The analysis written here by Mouin Rabbani offers insight into the question of whether or not the ceasefire is to hold
It is difficult to predict whether or not the Israeli-Palestinian truce will be extended beyond its expiration on the morning of 29 November, or for that matter whether it will even last until then.†
There are a number of factors that would appear to encourage a resumption of the Israeli offensive. Many have pointed to Netanyahu, and his personal interest in prolonging the conflict in order to remain in power as a wartime leader and thereby avoid conviction on corruption charges. This is not irrelevant, but also at best a secondary factor. I donít believe the Israeli prime minister can drag the entire country into a war against its will in a transparent effort to save his political skin. And even if he did, it merely postpones the day of reckoning and buys him some time to cut a deal that would see him avoid a prison sentence.
Furthermore, his management of the war is placing severe strain on the governing coalition because he has been forced to make compromises with political rivals, and conclude agreements with the Palestinians, that would otherwise be unnecessary.
Rather, it is Israelís entire political and military-intelligence leadership that has the greatest interest in renewing the war. They are collectively and individually responsible for the 7 October debacle, the most catastrophic military failure in Israelís (admittedly short) history. Since that date and despite the most intensive bombing campaign in the history of the Middle East against a fairly modest adversary that doesnít possess a single airplane, tank, anti-aircraft battery, or APC, the Israeli military has failed to achieve anything of military significance - unless one considers raising a flag over a hospital and 10,000 tunnel memes the greatest battlefield accomplishment since the Soviet victory at Kursk.†
Israelís initial strategic objective was to expel the Palestinian population of the Gaza Strip into the Sinai desert. Despite enthusiastic and energetic US support for this exercise in ethnic cleansing, particularly by Secretary of State Antony Blinken, the initiative was stopped dead in its tracks by Arab opposition and Palestinian resolve. Israel and the US also vowed to eradicate Hamas root and branch, as both a military force and political movement, and jointly insisted there would be no truce until this was achieved. They also repeatedly proclaimed that only military pressure rather than negotiations would result in the recovery of their captives. One month later and they have negotiated and concluded an agreement with the architect of the 7 October attacks, Yahya Sinwar, for both an exchange of captives and a truce, and on conditions that closely mirror those proposed by Hamas before negotiations began. Israeli leaders and their US sponsors have a tendency to believe that where force fails to achieve an objective the solution is even greater violence, and this forms an additional incentive for them to resume hostilities.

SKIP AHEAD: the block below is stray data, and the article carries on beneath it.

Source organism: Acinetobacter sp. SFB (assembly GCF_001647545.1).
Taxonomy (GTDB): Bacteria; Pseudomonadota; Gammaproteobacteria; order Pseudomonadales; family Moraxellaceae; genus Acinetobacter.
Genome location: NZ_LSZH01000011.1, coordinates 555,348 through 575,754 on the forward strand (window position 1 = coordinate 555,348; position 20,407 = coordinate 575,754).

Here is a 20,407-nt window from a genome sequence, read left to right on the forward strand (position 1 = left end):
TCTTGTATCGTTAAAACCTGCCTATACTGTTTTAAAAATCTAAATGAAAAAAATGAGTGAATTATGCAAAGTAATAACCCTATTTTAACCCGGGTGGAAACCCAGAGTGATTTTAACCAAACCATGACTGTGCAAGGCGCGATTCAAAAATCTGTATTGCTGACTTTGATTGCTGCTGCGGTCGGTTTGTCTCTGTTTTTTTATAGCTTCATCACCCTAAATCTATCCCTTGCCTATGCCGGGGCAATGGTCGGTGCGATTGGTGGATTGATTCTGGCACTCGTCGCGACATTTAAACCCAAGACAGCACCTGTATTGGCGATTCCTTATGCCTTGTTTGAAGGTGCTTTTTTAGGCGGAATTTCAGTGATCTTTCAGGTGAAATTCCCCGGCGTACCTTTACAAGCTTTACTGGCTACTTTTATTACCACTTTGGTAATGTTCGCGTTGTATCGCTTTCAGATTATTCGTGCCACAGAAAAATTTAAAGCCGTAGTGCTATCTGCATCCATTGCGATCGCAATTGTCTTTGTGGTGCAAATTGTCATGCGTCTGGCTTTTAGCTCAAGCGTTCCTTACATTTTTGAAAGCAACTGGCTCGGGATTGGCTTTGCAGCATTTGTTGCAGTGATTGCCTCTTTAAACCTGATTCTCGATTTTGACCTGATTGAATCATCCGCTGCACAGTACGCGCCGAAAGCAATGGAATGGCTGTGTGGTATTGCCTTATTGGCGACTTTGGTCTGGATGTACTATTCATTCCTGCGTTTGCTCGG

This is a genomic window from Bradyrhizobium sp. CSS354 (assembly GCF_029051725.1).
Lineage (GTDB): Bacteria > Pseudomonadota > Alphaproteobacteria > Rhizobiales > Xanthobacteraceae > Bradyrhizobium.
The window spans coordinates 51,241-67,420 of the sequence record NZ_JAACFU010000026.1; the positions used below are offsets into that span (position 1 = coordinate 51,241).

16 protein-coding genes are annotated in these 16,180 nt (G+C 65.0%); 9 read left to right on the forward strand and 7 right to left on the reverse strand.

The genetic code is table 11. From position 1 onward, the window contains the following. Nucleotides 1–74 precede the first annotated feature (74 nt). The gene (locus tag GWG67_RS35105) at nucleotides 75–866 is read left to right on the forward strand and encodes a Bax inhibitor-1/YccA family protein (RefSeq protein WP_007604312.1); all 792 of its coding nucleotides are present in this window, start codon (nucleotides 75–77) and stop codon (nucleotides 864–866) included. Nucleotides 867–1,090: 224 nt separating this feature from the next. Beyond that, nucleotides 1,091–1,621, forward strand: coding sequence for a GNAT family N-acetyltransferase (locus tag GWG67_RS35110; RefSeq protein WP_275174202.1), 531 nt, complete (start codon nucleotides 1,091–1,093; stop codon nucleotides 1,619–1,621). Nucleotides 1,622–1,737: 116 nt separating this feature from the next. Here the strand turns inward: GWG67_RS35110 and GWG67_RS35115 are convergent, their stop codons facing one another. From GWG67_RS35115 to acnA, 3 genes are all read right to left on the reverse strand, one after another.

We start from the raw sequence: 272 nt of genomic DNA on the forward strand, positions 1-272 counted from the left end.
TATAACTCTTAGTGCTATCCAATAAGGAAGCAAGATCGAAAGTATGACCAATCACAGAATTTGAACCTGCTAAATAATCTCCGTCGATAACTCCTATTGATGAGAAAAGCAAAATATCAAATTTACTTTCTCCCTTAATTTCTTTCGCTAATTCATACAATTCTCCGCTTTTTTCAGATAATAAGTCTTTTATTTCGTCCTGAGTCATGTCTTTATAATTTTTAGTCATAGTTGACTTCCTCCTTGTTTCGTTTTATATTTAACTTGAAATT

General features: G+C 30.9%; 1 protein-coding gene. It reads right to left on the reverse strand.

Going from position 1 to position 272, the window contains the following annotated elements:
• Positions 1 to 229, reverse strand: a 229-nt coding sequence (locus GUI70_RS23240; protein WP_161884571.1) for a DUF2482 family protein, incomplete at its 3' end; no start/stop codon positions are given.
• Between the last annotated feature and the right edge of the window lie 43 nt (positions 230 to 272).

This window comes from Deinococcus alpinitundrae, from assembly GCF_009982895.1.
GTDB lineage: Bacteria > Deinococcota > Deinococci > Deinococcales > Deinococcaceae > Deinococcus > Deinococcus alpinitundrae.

Among these are forces within the Israeli governing coalition, not limited to Smotrich and Ben-Gvir, who see the current crisis as an opportunity: to reclaim the Gaza Strip for colonisation, to intensify settlement and ethnic cleansing of the West Bank, to further dispossess Palestinian citizens of Israel, and ultimately to make Greater Israel a reality. Others in the leadership believe this is an opportune time for a regional conflict, and are convinced that if they play their cards right, they can draw the US into a direct confrontation with Lebanon and perhaps even Iran.†